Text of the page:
ain’t that the truth

I just read this article that perfectly describes my experience with a rising minority of student papers. Have you ever read something that made you say, “How did she eavesdrop on our conversation?” I have had these exact dialogues with students, and it seems that I’m having a few more of them each year. I would be interested if any other teachers have had similar experiences. My thanks to Keith Plummer, who linked to this article on Facebook.

6 Comments

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  1. Mike, just point your distressed students to the post describing my first Dr. Crawford grade. http://www.chrisbrauns.com/2010/03/25/my-first-seminary-grade-and-the-lesson-therein/ !

    It was humbling . . .

  2. By the way, anyone who had Dr. Crawford will verify that the picture on my blog is an authentic Crawford grade and not a forgery. His writing is unmistakable.

  3. Jonathan Shelley May 23, 2012 — 4:45 pm

    Mike,

    Sorry that I gave you so much grief over my grades. As it turns out, I really was a bad writer and now I am a slightly less bad writer.

  4. Mike, I’m glad you found encouragement in the knowledge that you are not the only one to encounter this phenomenon. I’m grateful to Douglas Groothuis for linking to the article in his Twitter feed.

    I too was glad to see someone acknowledge what seems to be a growing trend. When grading some papers it’s nearly impossible to concentrate on the content due to the grammatical and typographical errors, not to mention the inability to construct a coherent argument. I want to help students become better writers and thinkers but realistically, I don’t have the time to provide the required remedial education. I get the impression from some that they have no such interest in my constructive criticism anyway. Their bottom line is getting the assignment done as quickly as possible (as evidenced by a proliferation of careless mistakes) and getting the highest grade possible or a passing grade at least. When these students have an inflated view of their abilities and express shock and/or insult when on the receiving end of a poor grade, it’s beyond frustrating.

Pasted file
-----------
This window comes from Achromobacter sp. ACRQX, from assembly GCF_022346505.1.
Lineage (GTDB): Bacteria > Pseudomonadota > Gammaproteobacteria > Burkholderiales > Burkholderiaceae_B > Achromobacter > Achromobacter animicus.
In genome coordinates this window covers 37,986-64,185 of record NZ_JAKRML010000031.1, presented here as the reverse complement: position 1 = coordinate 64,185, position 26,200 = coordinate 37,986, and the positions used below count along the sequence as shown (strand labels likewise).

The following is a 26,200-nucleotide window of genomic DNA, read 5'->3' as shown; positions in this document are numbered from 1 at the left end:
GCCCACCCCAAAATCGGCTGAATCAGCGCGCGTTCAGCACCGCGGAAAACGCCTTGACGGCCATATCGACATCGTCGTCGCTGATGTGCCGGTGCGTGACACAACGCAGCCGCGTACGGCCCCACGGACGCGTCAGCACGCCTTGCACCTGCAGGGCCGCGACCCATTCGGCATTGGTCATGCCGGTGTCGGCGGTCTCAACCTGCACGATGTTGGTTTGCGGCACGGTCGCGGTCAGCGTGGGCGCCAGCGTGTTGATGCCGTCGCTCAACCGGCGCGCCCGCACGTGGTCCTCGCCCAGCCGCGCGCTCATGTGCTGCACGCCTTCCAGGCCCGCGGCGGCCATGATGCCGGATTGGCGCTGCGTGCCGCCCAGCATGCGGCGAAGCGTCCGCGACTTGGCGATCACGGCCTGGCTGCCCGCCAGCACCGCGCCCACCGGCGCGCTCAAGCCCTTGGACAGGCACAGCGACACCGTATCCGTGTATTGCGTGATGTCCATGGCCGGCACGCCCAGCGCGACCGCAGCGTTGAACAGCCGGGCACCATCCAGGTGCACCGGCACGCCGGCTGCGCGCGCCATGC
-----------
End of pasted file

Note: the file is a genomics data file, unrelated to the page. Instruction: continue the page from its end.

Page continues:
5. Chris: I’m not sure if Joe Crawford’s methods would fly in today’s world, which makes me sad.

    Keith: Your description is spot on. I sometimes feel that I’m grading more for grammar and syntax than anything else, and I blame in part the colleges who passed this on to us. It is almost to the point where a Pelagian who writes consistently in complete sentences will still receive a B-, if for no other reason than he made an effort to write well.

    Jonathan: You have worked hard to become a good writer, and it shows.

  6. Jonathan Shelley May 25, 2012 — 8:29 am

    Mike,

    As the husband of a college freshman comp teacher, I can tell you that college students are taught the correct way to write a paper – including outlining, drafting, organizing, and writing clear, strong sentences. Alas, so many of the students “already know all this stuff” that it goes in one ear and out the other and before you know it they are getting an F on a research paper in seminary and complaining “I always got A’s in my undergrad program. Nobody ever taught me how to write.”

    Did I ever tell you about the student who complained on one of Beth’s evals that she “expects graduate level writting [sic]”? The good news is that when we switch over to all online classes, your papers can be tweets or just video conferences.

    And it seems like there is a joke somewhere in your sentence about a Pelagian receiving a good grade for making an effort.

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